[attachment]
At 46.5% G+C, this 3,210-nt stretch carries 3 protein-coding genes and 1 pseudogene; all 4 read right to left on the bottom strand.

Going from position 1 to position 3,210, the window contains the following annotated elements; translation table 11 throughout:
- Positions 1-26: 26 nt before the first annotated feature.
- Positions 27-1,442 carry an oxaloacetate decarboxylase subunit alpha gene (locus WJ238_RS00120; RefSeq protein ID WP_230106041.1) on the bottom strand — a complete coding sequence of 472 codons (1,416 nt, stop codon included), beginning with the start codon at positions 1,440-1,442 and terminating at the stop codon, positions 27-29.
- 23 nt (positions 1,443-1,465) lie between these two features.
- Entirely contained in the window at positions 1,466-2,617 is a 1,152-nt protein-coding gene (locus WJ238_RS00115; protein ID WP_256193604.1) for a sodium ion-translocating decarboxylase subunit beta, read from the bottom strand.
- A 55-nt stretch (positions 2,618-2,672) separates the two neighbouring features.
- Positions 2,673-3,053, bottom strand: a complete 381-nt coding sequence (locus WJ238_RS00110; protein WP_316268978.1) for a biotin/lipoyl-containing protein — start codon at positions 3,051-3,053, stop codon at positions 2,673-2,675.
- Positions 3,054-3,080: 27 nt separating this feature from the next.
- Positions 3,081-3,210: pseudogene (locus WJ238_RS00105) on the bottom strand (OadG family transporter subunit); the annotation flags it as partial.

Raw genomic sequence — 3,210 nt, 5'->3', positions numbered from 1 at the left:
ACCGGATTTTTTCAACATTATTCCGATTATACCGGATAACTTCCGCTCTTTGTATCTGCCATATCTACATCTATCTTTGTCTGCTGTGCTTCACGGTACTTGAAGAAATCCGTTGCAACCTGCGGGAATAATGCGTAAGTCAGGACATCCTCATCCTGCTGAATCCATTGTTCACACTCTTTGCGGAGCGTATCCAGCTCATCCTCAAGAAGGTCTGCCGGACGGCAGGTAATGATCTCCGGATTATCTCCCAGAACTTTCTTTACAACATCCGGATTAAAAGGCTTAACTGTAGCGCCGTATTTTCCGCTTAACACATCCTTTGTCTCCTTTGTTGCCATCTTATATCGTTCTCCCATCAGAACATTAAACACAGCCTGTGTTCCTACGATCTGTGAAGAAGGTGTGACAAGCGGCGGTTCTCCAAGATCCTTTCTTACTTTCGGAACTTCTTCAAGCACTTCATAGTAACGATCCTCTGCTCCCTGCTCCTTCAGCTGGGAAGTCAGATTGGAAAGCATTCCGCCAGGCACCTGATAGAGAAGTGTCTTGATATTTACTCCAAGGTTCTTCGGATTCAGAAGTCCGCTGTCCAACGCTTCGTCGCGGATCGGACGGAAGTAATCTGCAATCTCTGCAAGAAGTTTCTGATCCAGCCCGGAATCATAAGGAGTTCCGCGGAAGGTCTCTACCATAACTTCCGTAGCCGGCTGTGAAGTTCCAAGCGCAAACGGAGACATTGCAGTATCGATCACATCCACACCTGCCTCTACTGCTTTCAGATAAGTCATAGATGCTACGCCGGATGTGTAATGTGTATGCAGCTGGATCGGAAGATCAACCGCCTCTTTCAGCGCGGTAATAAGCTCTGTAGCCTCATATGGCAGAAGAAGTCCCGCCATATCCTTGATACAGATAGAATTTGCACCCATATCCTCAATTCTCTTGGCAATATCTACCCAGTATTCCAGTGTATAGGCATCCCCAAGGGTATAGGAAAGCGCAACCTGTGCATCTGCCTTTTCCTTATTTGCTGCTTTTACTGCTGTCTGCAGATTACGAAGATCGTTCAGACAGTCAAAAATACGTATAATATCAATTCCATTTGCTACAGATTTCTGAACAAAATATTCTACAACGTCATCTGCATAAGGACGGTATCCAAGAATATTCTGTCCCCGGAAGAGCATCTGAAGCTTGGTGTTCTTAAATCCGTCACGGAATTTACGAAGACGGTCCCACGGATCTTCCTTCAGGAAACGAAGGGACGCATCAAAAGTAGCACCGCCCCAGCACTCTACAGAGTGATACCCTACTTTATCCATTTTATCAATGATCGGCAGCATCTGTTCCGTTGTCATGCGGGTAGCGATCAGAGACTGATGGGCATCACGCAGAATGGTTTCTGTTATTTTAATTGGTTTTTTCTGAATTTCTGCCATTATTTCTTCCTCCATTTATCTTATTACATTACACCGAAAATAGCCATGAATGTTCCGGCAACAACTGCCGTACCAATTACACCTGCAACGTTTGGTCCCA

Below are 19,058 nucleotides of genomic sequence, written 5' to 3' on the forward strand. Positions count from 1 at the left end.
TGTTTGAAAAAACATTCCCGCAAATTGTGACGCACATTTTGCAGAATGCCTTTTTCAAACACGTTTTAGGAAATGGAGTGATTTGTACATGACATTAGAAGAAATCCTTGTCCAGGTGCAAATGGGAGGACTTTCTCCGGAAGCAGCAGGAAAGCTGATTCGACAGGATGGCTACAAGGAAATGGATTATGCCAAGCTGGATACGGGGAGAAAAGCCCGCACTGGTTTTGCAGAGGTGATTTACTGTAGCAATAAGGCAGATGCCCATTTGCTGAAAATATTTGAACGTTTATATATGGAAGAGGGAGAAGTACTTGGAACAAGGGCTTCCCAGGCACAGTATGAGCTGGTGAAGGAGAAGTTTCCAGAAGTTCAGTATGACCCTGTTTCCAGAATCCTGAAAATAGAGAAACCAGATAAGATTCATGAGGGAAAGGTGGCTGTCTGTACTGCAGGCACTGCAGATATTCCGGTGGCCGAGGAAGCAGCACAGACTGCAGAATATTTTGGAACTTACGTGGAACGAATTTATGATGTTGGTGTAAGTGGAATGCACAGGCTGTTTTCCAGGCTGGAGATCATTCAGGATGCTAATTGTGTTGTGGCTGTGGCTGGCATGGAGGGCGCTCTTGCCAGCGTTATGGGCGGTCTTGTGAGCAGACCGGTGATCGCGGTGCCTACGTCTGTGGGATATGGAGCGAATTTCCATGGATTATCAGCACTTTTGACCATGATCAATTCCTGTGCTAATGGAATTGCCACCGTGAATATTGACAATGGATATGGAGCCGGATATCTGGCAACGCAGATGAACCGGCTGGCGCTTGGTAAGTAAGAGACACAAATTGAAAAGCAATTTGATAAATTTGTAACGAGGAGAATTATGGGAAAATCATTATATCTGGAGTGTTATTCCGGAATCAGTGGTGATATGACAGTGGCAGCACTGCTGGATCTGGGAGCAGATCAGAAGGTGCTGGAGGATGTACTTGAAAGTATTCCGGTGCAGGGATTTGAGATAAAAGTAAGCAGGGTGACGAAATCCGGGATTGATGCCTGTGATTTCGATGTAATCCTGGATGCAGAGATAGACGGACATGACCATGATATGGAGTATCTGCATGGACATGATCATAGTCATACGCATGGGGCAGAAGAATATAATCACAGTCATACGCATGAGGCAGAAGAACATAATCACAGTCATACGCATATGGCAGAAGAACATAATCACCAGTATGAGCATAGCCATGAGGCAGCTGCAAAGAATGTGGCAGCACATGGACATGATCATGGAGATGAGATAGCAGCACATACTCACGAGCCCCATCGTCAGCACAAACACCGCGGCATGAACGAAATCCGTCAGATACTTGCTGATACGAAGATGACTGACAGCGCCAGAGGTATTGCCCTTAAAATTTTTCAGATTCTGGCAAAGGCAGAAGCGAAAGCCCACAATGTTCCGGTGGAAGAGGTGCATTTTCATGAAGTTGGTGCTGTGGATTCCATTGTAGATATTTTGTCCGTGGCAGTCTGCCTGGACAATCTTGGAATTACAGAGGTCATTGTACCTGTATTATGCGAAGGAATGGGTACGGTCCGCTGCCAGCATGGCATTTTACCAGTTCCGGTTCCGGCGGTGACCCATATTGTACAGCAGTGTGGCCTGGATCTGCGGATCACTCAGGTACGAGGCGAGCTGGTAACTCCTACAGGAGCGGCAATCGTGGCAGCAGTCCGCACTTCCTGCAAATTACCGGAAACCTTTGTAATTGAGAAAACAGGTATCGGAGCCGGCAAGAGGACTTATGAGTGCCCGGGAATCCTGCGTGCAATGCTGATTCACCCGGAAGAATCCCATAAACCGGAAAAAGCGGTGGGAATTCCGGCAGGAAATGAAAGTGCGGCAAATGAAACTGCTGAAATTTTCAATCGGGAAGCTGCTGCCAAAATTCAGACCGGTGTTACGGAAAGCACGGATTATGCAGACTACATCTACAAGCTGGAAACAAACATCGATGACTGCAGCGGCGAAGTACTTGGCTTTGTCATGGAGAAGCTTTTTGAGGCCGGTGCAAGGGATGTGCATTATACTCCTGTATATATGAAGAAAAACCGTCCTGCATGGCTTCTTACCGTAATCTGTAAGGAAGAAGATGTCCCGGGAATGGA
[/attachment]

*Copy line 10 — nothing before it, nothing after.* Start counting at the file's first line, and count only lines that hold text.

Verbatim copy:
- Positions 3,081-3,210: pseudogene (locus WJ238_RS00105) on the bottom strand (OadG family transporter subunit); the annotation flags it as partial.